The proven benefits of exercise are amazing for adults, which include self-confidence, a sharper mind, healthy blood pressure and healthier body mass. These benefits are just as vital for kids. Unfortunately, there is an ever increasing number of eight to 18 year olds who are not reaping those benefits.

Tweens and early teens are averaging almost nine hours per day looking at electronic screens, phones, video games or television. But before you eliminate all of the screen time, here is what research has found to be effective in getting kids to exercise and loving it.

The 5 best ways to get your kids to exercise:

1. Go ahead and get that puppy. Research shows the children who have dogs will watch less television or play video games and are more prone to physical activity than those families who do not own a pet.

2. Act as though your kids are the next great professional athlete. Parents who believe that their children have athletic ability are much more likely to raise them wanting to be active. The transition of belief-to-reality begins early in their life. Researchers studied preschool children for the connection, not high school student-athletes.

3. Lead be example. Kids with parents who are physically active are almost six times more physically fit than families where the parents are not.

4. Put a time limit on screen time, and enforce it. Be sure not to leave a televisions and other electronic devises on when they are not being used. Research shows that children's whose parents set and monitor rues for screen time will, on average, spend almost three hours less a day in front of a screen, than families where no rules are enforced or exist.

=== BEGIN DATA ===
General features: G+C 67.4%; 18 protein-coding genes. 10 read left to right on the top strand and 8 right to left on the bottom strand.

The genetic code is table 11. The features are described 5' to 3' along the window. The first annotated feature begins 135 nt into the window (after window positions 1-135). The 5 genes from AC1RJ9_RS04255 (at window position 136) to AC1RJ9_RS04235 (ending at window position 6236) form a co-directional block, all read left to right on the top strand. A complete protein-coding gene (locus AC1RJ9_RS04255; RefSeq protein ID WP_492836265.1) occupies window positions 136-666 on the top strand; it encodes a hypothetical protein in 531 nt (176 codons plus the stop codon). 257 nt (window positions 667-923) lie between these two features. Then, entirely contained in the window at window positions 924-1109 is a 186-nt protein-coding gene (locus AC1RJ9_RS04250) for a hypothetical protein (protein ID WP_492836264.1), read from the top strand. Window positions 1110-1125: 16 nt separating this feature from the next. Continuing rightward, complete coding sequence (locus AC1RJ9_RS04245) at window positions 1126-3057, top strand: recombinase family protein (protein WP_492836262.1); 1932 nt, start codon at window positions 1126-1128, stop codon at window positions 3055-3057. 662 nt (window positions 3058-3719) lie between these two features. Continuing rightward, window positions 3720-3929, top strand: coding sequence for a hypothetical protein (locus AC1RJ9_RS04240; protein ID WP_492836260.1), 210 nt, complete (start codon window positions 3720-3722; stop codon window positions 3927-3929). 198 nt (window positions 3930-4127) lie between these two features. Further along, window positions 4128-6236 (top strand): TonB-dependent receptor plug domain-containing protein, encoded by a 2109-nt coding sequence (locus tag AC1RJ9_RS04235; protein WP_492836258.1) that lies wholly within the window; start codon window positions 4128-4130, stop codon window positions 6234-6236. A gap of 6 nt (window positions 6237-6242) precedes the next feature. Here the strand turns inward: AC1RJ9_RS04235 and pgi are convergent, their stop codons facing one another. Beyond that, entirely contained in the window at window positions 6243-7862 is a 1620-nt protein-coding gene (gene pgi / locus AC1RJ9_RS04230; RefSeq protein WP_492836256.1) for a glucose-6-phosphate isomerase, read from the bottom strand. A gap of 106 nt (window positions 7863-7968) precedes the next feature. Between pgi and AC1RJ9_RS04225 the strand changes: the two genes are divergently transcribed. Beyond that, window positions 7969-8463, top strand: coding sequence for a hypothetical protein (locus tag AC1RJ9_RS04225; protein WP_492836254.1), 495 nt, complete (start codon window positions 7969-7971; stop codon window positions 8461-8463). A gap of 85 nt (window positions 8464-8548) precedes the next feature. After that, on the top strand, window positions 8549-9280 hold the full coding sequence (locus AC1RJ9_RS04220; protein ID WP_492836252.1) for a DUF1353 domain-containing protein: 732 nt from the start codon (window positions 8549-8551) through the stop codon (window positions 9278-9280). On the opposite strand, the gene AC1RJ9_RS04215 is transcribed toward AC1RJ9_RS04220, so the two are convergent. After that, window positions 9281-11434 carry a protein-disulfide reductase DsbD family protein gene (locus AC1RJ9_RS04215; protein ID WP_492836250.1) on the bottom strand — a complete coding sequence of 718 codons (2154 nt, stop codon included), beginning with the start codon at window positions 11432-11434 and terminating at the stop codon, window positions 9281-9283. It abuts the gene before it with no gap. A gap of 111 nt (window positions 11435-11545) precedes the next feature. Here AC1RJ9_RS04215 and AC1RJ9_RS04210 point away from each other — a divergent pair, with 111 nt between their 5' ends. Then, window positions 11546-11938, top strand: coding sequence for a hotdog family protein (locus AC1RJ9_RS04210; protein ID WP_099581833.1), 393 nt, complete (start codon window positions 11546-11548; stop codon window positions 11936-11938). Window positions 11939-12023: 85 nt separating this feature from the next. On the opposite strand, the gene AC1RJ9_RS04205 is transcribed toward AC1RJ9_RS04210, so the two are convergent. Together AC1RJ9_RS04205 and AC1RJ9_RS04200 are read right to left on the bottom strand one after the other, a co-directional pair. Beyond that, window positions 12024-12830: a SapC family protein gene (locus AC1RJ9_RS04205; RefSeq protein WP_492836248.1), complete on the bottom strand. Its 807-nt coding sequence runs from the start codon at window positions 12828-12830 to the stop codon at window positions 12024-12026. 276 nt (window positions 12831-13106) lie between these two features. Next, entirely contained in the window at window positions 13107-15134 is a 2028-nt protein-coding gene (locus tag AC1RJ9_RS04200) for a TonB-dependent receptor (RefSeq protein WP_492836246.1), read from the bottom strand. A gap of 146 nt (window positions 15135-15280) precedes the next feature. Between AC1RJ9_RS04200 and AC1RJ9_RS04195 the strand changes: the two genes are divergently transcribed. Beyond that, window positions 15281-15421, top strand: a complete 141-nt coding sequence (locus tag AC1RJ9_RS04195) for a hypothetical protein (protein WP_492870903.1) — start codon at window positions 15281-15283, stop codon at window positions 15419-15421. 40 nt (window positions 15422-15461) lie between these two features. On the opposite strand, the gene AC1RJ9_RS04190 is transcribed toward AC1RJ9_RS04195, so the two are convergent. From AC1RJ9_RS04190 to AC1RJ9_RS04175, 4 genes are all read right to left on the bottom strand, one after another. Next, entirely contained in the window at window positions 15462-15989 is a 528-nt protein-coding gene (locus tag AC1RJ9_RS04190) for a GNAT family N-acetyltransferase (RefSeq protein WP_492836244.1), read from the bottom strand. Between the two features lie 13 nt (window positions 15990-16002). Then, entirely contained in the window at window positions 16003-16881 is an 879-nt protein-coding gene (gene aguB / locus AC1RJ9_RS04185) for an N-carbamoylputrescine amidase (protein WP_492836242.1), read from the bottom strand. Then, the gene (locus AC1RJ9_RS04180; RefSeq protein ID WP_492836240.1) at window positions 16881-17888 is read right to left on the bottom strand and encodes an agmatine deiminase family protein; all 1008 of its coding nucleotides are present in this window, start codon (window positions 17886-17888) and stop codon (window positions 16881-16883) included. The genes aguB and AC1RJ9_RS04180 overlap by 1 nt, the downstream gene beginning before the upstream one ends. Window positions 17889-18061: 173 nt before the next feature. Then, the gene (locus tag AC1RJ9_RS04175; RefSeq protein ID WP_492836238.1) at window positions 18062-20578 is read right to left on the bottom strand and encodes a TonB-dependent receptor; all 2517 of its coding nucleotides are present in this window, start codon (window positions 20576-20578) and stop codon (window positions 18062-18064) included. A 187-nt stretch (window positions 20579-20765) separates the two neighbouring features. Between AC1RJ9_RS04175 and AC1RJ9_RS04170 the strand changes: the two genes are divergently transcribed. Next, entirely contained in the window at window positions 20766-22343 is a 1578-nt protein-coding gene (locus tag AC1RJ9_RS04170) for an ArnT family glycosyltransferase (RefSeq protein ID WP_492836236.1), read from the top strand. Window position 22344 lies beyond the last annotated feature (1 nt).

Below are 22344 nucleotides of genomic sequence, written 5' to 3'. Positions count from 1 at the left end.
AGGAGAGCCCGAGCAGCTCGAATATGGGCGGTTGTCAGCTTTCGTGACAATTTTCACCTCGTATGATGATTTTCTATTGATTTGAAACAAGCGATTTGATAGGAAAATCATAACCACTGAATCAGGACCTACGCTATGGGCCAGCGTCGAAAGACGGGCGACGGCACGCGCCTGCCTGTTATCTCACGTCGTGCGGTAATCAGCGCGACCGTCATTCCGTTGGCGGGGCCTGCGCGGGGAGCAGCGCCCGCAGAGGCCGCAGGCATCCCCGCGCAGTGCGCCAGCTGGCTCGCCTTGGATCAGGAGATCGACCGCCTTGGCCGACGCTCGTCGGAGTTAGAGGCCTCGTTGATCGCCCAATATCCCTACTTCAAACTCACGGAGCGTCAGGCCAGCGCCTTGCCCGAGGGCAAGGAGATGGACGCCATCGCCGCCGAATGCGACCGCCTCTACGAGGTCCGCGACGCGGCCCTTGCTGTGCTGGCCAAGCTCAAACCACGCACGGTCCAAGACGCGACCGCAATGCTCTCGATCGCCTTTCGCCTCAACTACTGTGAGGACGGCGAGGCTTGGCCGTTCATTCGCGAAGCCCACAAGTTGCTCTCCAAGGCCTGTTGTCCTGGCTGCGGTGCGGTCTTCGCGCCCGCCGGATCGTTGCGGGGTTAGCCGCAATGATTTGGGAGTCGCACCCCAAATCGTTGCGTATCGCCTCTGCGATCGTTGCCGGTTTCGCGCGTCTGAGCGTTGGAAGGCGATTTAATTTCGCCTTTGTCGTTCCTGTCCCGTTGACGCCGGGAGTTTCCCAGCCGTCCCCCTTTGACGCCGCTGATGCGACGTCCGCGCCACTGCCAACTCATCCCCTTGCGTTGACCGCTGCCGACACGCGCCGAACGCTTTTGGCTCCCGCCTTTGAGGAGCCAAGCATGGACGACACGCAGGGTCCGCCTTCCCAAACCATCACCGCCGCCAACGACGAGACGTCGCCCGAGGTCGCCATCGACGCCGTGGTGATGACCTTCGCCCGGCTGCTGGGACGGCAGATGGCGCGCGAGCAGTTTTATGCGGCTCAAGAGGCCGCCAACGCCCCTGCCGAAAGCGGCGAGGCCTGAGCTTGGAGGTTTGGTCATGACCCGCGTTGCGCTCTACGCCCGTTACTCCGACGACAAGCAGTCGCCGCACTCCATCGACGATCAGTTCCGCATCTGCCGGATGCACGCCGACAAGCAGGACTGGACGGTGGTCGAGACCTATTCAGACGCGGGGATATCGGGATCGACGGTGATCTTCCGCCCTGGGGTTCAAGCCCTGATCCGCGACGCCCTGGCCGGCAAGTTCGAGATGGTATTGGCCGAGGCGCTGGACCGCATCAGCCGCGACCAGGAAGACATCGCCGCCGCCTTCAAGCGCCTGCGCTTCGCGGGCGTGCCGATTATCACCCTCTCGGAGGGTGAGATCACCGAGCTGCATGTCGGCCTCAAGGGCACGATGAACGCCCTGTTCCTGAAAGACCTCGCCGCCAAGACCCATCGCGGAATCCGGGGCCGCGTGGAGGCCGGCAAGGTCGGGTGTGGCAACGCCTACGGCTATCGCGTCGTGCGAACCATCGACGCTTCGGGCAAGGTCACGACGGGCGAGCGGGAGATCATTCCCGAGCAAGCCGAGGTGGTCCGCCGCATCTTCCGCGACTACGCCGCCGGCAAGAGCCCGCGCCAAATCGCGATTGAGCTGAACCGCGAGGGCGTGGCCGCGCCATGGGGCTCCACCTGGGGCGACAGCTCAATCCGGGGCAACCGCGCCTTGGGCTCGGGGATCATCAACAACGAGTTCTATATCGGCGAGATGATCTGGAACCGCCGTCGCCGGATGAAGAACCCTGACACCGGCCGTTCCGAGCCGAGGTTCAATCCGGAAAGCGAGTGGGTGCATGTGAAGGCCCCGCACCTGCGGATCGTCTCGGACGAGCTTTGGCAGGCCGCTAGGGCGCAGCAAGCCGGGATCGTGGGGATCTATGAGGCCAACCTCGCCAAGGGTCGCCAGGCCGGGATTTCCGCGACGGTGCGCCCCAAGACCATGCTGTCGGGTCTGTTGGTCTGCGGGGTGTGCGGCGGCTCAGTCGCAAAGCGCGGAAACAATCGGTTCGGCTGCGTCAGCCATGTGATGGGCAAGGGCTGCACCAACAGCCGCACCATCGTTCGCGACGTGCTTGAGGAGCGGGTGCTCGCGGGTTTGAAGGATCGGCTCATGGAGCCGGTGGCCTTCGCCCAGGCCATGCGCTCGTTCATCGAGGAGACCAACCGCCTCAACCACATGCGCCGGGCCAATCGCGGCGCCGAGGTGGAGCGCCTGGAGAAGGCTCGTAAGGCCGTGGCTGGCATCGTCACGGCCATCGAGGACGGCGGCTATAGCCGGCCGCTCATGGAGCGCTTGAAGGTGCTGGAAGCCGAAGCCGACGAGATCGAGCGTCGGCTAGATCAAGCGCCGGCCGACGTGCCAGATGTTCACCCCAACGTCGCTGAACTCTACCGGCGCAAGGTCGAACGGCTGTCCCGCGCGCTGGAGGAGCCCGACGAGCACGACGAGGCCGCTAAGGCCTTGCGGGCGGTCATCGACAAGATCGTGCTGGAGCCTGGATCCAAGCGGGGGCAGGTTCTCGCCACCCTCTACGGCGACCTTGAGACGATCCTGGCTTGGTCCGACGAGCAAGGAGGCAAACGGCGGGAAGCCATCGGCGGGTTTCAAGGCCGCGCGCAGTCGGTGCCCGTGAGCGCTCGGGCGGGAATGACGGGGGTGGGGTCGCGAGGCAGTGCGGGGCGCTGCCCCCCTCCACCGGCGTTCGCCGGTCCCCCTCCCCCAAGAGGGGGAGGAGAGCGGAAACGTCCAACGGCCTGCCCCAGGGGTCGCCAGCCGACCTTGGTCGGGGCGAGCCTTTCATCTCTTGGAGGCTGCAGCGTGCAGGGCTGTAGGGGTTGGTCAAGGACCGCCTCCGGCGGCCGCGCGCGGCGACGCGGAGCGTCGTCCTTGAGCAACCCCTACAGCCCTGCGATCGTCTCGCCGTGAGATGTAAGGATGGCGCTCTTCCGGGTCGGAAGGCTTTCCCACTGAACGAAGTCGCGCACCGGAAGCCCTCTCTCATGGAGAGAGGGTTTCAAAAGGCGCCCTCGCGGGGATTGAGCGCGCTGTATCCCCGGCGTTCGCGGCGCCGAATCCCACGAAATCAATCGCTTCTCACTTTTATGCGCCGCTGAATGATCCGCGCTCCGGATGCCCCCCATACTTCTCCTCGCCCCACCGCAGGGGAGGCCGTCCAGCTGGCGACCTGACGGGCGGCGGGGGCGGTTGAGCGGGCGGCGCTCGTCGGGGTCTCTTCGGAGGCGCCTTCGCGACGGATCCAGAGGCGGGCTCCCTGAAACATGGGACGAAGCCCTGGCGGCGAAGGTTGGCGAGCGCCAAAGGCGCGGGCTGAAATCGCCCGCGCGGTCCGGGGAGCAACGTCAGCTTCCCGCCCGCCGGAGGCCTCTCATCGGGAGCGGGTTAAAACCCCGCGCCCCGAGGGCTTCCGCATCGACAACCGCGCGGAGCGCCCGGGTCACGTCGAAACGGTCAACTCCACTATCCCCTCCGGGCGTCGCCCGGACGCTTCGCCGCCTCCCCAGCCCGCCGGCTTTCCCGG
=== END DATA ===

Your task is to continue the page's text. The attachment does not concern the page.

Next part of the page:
5. Consider rewarding your children for exercising, at least in the beginning, until they start to feel the rewards of exercising regularly. It could be something as simple as an extra hour of screen time on a weekend, or even a family activity.

The 4 worst ways to get your kids to exercise:

1. Do not rely on team sports for your children to get active. Studies show that less than a quarter of kids on baseball, softball, and even soccer teams get a full one hour of physical exercise, during practice, which is the recommended daily amount of time.

2. Do not send your children to school in clothing that is not very conducive to physical activity, such as flip-flops or really nice clothes. This could be keeping them from becoming active on the monkey bars or playground. Make sure you follow the school's policies for recess-approved apparel.

3. Do not expect your children to work out like an adult. Children are not yet created to do long, steady jogs, but they are able to start-and-stop activities. They are not mentally ready for endurance-related physical activities.

4. Do not push too hard with exercise. Remember, you are teaching a life skill, and they can either love it or hate it. Make it fun!

Following a few simple rules can help get your kids active for a lifetime of fitness. Countless studies show the benefits of being physically active on a regular basis.